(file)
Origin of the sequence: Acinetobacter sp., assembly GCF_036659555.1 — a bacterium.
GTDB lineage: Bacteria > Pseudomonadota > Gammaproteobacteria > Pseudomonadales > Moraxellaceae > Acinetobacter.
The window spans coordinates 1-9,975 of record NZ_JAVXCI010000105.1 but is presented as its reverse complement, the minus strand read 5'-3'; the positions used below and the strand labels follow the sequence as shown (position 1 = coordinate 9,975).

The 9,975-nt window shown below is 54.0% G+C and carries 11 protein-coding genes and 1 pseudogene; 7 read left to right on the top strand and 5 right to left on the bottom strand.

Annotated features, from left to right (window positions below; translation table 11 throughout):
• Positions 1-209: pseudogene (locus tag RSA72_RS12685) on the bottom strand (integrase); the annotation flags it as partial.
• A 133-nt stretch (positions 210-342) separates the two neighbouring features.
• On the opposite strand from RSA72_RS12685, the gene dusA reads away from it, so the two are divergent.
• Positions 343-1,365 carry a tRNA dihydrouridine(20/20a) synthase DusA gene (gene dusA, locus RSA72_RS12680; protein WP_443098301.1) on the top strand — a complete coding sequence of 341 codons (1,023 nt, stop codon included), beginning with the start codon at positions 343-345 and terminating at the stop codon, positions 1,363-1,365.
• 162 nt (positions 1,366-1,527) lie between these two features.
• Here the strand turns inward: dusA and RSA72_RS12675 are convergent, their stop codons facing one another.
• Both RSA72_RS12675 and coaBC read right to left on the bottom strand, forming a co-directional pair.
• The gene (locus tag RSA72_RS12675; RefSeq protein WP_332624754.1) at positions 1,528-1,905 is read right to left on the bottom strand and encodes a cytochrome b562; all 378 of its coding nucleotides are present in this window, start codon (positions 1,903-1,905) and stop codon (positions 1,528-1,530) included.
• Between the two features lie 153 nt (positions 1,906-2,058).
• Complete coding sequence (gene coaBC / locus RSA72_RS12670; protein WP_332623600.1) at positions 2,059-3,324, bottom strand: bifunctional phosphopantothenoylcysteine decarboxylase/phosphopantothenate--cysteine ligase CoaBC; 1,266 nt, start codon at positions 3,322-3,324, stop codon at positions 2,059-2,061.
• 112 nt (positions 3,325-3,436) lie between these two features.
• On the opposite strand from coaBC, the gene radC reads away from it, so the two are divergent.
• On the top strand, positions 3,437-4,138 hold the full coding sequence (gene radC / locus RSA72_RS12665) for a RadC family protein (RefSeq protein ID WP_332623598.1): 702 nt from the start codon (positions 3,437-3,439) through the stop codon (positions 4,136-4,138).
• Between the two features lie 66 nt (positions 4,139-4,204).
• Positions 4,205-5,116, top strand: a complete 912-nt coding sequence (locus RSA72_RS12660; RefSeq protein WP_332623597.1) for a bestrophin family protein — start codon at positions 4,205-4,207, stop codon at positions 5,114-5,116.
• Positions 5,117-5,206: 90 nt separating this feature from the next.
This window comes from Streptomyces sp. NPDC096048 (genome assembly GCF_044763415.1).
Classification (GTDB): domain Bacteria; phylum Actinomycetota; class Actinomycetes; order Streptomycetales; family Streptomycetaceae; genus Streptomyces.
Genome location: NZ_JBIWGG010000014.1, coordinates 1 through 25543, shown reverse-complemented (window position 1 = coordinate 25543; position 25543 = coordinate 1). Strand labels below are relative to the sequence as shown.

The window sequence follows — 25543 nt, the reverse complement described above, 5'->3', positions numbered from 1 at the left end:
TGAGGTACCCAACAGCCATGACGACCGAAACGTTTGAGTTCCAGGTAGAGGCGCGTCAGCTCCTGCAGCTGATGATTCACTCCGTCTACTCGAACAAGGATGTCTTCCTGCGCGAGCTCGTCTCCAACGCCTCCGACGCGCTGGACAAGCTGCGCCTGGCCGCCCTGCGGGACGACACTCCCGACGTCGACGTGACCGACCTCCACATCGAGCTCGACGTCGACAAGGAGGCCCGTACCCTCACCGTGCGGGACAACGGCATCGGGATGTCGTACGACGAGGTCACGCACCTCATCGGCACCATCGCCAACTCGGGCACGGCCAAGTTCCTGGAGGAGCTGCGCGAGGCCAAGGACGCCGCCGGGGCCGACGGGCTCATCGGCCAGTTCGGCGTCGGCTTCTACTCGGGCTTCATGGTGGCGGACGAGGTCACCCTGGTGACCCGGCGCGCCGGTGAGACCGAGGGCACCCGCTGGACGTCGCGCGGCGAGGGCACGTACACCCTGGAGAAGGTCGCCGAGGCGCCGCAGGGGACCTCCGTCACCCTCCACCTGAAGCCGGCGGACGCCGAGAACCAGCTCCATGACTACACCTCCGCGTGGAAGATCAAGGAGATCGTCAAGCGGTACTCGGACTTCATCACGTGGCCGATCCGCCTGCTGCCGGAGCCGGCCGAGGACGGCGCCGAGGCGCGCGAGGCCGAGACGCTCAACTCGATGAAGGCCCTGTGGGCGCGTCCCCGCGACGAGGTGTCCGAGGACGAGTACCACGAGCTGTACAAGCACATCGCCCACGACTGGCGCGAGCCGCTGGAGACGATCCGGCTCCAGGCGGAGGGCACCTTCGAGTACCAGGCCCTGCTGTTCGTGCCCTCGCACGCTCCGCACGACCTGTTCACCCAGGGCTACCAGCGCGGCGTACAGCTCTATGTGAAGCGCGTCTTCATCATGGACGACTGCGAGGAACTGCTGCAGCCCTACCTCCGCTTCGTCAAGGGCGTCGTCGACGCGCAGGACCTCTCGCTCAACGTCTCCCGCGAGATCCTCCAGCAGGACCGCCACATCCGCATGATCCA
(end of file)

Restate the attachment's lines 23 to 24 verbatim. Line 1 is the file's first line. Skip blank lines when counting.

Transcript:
Classification (GTDB): domain Bacteria; phylum Actinomycetota; class Actinomycetes; order Streptomycetales; family Streptomycetaceae; genus Streptomyces.
Genome location: NZ_JBIWGG010000014.1, coordinates 1 through 25543, shown reverse-complemented (window position 1 = coordinate 25543; position 25543 = coordinate 1). Strand labels below are relative to the sequence as shown.